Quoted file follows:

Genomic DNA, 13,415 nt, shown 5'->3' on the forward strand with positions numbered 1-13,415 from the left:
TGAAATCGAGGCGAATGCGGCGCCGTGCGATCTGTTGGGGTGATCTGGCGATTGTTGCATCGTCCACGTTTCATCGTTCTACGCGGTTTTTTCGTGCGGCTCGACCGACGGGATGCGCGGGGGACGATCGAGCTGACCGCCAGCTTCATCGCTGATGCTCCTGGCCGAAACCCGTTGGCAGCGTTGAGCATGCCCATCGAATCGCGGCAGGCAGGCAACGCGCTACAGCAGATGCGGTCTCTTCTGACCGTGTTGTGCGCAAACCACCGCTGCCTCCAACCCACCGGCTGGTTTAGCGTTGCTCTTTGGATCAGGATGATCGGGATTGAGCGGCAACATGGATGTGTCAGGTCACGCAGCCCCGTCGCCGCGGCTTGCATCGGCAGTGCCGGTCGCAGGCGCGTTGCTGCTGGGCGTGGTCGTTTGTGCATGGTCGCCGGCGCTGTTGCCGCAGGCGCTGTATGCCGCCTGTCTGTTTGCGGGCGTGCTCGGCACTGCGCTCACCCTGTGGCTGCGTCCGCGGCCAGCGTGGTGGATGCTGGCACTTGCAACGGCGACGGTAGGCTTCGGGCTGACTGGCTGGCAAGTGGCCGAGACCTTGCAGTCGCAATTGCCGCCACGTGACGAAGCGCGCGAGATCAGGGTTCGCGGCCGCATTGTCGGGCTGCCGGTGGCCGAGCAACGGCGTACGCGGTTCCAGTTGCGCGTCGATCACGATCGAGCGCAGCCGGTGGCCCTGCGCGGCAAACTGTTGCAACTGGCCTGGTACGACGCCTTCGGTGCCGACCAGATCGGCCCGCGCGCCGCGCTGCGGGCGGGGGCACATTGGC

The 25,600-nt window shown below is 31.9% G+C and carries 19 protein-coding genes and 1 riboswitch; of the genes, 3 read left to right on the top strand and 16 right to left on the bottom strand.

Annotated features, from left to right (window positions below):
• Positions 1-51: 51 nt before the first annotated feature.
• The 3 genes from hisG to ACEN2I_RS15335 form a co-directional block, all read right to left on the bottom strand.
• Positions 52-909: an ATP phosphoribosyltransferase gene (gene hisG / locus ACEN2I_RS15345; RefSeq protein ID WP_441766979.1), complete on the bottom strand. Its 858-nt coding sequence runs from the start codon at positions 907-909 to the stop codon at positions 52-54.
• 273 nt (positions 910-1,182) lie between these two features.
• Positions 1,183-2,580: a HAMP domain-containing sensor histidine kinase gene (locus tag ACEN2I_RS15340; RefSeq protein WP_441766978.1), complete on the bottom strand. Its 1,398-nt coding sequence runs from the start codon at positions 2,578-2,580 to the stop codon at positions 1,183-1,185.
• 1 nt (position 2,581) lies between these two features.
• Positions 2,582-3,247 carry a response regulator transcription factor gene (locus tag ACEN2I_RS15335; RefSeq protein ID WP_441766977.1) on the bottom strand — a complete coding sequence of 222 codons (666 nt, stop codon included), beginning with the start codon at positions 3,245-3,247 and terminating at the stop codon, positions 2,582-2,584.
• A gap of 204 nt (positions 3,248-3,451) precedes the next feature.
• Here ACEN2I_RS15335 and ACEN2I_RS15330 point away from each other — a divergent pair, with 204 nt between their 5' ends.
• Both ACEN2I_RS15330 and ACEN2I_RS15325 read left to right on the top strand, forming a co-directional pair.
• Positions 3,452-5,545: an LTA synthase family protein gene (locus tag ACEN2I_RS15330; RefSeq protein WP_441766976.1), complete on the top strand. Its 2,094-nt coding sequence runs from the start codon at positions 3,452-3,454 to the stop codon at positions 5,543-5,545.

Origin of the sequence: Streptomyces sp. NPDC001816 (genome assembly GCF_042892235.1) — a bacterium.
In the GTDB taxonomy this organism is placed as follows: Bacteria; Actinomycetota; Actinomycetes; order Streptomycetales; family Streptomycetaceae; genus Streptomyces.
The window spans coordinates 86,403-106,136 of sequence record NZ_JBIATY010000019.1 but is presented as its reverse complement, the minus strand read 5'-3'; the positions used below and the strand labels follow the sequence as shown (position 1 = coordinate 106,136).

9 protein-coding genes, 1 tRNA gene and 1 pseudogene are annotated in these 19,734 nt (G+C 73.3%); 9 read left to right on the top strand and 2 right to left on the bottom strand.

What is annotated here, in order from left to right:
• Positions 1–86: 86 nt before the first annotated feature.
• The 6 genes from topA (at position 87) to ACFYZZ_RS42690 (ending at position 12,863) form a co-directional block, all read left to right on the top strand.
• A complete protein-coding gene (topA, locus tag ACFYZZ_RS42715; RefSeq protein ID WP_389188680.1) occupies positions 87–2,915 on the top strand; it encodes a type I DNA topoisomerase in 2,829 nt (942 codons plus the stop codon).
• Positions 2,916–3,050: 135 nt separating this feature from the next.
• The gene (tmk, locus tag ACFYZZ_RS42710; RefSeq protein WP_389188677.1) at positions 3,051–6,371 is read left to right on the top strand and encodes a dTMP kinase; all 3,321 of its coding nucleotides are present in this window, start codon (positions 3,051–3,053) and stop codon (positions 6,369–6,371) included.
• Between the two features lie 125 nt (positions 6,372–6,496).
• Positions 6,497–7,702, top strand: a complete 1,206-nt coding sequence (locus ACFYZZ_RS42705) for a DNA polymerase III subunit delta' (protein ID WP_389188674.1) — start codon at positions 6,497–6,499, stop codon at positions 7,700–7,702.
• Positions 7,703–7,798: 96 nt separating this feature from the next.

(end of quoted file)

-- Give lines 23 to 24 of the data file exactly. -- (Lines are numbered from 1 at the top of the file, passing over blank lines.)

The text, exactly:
• A complete protein-coding gene (topA, locus tag ACFYZZ_RS42715; RefSeq protein ID WP_389188680.1) occupies positions 87–2,915 on the top strand; it encodes a type I DNA topoisomerase in 2,829 nt (942 codons plus the stop codon).
• Positions 2,916–3,050: 135 nt separating this feature from the next.